US President Barack Obama delivered a much-awaited address aimed at healing a rift with the Arab world in Cairo on Thursday, and spoke of a new beginning in relations between the US and the world's Muslims.
Obama's speech was welcomed but Arabs now demand action
President Barack Obama delivered his address aimed at healing a rift with the Muslim world in Cairo on Thursday, with many Arabs unconvinced that his administration offers much hope of any real change in US policy towards the world's Muslims and the Middle East peace process.
Obama told the world's 1.5 billion Muslims that he had come to Cairo to "seek a new beginning between the United States and Muslims around the world; one based upon mutual interest and mutual respect; and one based upon the truth that America and Islam are not exclusive, and need not be in competition." Instead, he said, they overlap, and share common principles – principles of justice and progress; tolerance and the dignity of all human beings.
Obama said he was "proud to carry the goodwill of the American people, and a greeting of peace from Muslim communities in my country: al-salamu alaykum."
"Al-salamu alaykum" means "peace be upon you" in Arabic and is the traditional greeting for Muslims.
"We meet at a time of tension between the United States and Muslims around the world – tension rooted in historical forces that go beyond any current policy debate. The relationship between Islam and the West includes centuries of co-existence and cooperation, but also conflict and religious wars," the US president said in his address at Cairo University. "Violent extremists have exploited these tensions in a small but potent minority of Muslims. The attacks of September 11th, 2001 and the continued efforts of these extremists to engage in violence against civilians has led some in my country to view Islam as inevitably hostile not only to America and Western countries, but also to human rights," Obama said.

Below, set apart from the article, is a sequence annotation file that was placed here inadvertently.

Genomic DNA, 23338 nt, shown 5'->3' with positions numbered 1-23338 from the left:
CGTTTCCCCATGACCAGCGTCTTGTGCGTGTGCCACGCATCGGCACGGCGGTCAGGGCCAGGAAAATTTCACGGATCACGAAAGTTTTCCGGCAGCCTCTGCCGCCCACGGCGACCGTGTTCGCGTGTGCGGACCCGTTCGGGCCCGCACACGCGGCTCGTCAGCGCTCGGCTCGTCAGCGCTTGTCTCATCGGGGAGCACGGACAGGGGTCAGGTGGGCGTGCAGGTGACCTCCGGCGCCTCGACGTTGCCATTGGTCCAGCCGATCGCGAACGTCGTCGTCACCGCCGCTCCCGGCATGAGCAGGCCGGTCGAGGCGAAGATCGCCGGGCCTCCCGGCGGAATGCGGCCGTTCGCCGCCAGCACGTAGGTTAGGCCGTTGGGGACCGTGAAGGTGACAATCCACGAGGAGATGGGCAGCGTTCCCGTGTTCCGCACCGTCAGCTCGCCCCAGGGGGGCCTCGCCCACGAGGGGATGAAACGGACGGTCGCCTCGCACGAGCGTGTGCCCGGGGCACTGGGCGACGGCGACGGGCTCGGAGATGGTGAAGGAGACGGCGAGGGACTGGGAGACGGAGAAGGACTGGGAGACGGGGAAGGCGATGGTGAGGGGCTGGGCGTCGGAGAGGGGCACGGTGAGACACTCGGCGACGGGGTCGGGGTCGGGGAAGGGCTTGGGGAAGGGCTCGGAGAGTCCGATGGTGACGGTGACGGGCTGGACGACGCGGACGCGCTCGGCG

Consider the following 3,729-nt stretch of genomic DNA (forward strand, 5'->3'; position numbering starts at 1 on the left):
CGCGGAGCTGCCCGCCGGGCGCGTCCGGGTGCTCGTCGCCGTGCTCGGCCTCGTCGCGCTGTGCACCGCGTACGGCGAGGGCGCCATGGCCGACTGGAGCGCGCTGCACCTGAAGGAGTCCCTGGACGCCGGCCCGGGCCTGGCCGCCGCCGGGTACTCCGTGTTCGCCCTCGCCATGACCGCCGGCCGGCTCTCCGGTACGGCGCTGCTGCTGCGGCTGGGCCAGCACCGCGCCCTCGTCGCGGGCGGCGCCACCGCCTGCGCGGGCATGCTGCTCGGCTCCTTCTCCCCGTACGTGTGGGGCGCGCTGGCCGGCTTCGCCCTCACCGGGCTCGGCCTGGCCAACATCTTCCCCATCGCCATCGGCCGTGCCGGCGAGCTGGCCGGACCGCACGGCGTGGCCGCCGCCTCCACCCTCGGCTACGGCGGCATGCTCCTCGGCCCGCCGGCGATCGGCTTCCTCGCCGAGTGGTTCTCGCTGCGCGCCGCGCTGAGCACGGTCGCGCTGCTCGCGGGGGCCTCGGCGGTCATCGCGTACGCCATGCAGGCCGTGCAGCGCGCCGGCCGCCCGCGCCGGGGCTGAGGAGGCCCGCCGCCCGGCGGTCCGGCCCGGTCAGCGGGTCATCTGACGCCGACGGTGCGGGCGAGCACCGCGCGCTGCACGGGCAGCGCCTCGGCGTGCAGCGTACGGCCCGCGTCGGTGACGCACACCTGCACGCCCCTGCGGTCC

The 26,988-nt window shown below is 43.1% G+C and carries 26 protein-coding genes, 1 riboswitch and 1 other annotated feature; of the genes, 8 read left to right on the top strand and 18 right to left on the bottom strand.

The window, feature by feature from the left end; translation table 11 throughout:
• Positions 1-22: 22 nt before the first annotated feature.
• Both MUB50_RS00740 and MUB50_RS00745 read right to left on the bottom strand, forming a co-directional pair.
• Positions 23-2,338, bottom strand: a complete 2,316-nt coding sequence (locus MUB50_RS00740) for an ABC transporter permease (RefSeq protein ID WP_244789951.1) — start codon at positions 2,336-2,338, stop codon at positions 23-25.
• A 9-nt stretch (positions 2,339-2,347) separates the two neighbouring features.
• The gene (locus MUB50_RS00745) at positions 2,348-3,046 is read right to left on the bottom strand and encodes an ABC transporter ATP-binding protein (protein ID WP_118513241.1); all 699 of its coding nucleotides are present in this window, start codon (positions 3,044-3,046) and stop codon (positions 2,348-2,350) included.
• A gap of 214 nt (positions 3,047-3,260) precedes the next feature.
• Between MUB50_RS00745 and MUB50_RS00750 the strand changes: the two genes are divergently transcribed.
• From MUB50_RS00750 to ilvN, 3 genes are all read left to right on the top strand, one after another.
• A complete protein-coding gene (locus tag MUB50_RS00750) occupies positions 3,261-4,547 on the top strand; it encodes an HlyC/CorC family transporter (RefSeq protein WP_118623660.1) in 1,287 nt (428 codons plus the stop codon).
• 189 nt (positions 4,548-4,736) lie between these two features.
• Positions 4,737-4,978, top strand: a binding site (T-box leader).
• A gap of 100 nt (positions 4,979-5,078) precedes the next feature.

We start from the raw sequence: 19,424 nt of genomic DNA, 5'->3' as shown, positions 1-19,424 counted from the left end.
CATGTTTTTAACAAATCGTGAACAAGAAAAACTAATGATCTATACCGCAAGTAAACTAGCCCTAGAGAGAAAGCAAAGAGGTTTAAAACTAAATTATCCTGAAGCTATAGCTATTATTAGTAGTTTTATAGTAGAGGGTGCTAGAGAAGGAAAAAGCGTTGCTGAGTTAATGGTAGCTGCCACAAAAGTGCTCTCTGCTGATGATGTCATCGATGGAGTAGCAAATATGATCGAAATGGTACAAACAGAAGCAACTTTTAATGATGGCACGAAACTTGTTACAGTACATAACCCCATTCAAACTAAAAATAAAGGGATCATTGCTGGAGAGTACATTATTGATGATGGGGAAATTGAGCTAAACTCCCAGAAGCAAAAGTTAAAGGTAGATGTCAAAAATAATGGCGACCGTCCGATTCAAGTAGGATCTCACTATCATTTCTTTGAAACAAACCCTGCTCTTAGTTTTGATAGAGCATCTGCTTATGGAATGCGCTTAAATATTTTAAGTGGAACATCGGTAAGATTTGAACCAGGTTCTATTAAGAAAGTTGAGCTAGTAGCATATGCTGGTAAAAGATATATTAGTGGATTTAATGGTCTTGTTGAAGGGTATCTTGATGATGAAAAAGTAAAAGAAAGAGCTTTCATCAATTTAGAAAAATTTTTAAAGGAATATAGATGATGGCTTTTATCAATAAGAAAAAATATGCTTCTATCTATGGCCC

"So long as our relationship is defined by our differences, we will empower those who sow hatred rather than peace. This cycle of suspicion and discord must end," the US president said.
Tolerance a two-way street, says Obama
Obama said the US and Muslims should reject stereotypes
"I recognize that change cannot happen overnight. No single speech can eradicate years of mistrust, nor can I answer in the time that I have all the complex questions that brought us to this point. But I am convinced that in order to move forward, we must say openly the things we hold in our hearts, and that too often are said only behind closed doors. There must be a sustained effort to listen to each other; to learn from each other; to respect one another; and to seek common ground.
"I consider it part of my responsibility as president of the United States to fight against negative stereotypes of Islam wherever they appear," Obama added. "But that same principle must apply to Muslim perceptions of America. Just as Muslims do not fit a crude stereotype, America is not the crude stereotype of a self-interested empire.
"I know there are many - Muslim and non Muslim - who question whether we can forge this new beginning," he continued. "Some are eager to stoke the flames of division, and to stand in the way of progress. Some suggest that it isn't worth the effort - that we are fated to disagree, and civilizations are doomed to clash.